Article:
Focused sales conversations can convert a potential lead into an enthusiastic customer. In this post, I’ll show you how our Value Proposition Canvas can help sales teams systematically create Customer Profiles that zero in on the jobs, pains, and gains of prospective customers; and in turn, sketch out a Value Map to highlight how products or services create customer value. More importantly, these activities will instill a shared language between you and your prospect.
By listening to what your customers need (and not what you think they need), you’re one step closer to selling your offering and creating value that your prospects can get excited about. Ultimately, using the Value Proposition Canvas will allow the entire sales team to communicate to customers with a shared language on the value they hope to create.
Here’s how the Value Proposition Canvas can help you achieve that.
1. Plot your prospect’s customer profile before, during, or after a meeting.
On the right hand side of the canvas is the Customer Profile (the circle) to list what you’ve observed about your prospect. You can build a customer profile before, during, or after conversations with your leads. You can also collaboratively have your lead plot their profile out with you. What are the specific jobs they need to perform? What pains are they feeling in their role that might prevent their team or organization from succeeding? And what gains will fulfill the needs of your sale leads?
Understand the functional, emotional, and social jobs to be done in your customer profile.
Functional jobs are the most visibly apparent activities your lead needs to get done. That could be getting the project done within timelines; achieving the sought after metrics for an initiative to be successful. But it might not be enough for your lead to just get the functional job done.
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The emotional and social jobs are felt more deeply by customers, and the gains from these pain points are ferociously sought after. Pay attention to what your customers really need and what motivates them. He or she might have emotional and social jobs like impressing a boss or co-worker; having ownership of an initiative; or flexing managerial skills.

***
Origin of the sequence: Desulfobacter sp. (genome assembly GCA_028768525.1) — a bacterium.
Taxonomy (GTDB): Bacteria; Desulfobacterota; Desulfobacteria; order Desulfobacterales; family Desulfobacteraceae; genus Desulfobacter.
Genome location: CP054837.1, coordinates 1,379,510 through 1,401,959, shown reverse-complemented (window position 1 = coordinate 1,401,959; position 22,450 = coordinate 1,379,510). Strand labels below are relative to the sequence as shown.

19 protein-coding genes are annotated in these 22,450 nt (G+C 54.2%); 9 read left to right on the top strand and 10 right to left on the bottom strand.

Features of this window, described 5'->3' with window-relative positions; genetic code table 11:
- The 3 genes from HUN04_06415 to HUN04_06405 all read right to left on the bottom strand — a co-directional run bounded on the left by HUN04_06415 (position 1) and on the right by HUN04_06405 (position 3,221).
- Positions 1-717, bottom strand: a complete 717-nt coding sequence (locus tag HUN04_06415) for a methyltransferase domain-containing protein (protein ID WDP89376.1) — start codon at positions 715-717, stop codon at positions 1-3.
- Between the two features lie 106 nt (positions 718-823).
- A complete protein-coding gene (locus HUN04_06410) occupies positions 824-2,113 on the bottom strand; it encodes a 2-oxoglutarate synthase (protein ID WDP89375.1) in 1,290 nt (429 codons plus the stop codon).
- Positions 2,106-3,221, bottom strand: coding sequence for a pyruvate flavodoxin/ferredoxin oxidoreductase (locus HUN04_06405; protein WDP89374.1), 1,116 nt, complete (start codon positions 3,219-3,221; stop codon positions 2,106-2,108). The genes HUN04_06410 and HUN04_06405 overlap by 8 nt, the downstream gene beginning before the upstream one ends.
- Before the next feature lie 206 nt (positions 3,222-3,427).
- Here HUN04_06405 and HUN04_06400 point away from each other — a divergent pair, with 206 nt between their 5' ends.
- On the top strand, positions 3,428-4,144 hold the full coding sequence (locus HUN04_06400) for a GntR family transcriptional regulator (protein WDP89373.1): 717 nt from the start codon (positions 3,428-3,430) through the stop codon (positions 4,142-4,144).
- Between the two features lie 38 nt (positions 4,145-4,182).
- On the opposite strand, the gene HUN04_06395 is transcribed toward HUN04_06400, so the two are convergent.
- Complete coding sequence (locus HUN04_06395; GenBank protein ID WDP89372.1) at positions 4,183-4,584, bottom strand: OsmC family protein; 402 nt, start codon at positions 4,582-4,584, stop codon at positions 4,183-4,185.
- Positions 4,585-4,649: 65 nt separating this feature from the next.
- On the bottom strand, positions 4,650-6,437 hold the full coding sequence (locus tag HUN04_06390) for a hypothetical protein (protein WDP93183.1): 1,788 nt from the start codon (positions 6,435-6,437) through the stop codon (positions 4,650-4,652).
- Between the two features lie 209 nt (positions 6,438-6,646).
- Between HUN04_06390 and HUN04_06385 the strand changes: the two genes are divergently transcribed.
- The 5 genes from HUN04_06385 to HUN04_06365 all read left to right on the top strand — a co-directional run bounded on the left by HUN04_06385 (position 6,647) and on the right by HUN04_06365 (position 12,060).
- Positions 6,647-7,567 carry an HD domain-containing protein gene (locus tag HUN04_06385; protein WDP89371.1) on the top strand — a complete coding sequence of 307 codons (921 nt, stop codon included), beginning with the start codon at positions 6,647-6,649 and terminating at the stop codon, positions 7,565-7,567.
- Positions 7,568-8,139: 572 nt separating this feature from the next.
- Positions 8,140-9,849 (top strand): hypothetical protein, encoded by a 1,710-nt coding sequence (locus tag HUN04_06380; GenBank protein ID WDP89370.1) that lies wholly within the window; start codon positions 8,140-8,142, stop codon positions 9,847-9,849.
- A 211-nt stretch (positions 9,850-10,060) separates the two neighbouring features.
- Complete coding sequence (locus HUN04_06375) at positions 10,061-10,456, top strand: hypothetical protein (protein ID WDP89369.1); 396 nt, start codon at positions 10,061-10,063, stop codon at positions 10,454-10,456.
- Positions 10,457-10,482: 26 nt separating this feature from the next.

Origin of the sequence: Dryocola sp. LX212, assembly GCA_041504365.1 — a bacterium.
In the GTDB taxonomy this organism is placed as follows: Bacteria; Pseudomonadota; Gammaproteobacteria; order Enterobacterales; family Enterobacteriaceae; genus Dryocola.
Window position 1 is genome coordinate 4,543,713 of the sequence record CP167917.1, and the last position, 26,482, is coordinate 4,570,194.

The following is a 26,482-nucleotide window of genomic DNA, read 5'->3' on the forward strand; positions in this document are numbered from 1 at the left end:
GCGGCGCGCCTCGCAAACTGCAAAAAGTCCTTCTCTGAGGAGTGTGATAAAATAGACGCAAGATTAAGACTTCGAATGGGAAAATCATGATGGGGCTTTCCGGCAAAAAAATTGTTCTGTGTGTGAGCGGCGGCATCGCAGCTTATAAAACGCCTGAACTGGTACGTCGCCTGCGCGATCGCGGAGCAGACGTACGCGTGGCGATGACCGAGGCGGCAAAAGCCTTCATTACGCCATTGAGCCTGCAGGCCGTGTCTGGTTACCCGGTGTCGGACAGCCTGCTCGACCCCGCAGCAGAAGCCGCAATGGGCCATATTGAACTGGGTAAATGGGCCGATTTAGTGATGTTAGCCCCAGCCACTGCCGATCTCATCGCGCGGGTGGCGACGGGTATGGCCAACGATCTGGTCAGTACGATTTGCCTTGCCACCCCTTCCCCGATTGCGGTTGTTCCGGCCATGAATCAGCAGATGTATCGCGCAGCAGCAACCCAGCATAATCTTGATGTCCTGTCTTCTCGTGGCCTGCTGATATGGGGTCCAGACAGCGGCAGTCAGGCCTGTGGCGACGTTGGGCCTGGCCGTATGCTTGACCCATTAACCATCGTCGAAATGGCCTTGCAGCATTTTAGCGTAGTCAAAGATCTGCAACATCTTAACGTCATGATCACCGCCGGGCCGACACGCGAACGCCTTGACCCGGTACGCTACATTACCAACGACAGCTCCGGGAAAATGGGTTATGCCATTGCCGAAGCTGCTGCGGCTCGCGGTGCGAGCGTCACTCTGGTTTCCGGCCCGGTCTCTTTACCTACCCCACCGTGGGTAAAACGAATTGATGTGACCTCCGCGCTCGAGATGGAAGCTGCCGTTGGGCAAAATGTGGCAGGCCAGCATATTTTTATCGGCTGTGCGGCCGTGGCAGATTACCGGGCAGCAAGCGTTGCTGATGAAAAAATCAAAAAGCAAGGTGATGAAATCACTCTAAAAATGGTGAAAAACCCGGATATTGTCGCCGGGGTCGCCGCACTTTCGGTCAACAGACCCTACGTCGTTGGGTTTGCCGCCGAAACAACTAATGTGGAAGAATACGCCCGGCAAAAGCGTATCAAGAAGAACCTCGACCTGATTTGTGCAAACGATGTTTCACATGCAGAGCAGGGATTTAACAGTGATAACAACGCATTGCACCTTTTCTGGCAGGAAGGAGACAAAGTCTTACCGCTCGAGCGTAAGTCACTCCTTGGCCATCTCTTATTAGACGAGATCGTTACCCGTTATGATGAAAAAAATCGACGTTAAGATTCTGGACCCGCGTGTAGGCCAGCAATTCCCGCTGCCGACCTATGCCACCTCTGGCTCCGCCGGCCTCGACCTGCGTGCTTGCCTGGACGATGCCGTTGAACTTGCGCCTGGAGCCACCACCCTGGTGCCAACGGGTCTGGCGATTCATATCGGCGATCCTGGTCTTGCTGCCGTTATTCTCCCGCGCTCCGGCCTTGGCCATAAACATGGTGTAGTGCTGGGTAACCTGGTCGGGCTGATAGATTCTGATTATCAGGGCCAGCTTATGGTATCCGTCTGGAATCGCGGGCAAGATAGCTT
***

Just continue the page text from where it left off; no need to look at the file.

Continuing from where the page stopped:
Visualize and analyze customer profiles one-at-a-time.
You can get incredibly specific by building a customer profile of individual prospects. For example, the customer profile of a CxO may paint a very different picture of jobs, pains, and gains from a product manager or team lead. This focus on individual customer profiles will help you design a custom value proposition for each segment, and address specific customer priorities when you design your Value Map. On a broader scale, you can cluster overlapping jobs, pains, and gains felt by each of your leads to understand what similarities exist between individual segments.
2. Sketch out a Value Map that highlights how you’re creating value for your customer.
The Value Map (the square) will highlight how your offering can directly create value for your leads. Use the square to plot out the products and services in your organization that can best address your prospect’s jobs, pains, and gains. How will your offering relieve the pains your lead is feeling? How will your offering result in gain creators? It’s important that you sketch out a Value Map that can perform very well on extremely important customer priorities, rather than trying to solve all of your leads’ problems from the customer profile.
Don’t just limit yourself to the Value Proposition Canvas.
In the B2B space, it can be extremely helpful to use the Business Model Canvas to better understand your prospects’ business model. You’re ultimately helping them to create additional value through your offering. Companies like SAP, Ericsson, and Oracle use the Business Model Canvas to plot out and communicate a client’s business models through a shared language.
I pointed out earlier in the post that these activities can help create a shared language between you and your prospects. That shared language can also help you to clearly communicate to internal teams (product management, marketing, etc) about what’s been agreed to and what has to be executed for the client.
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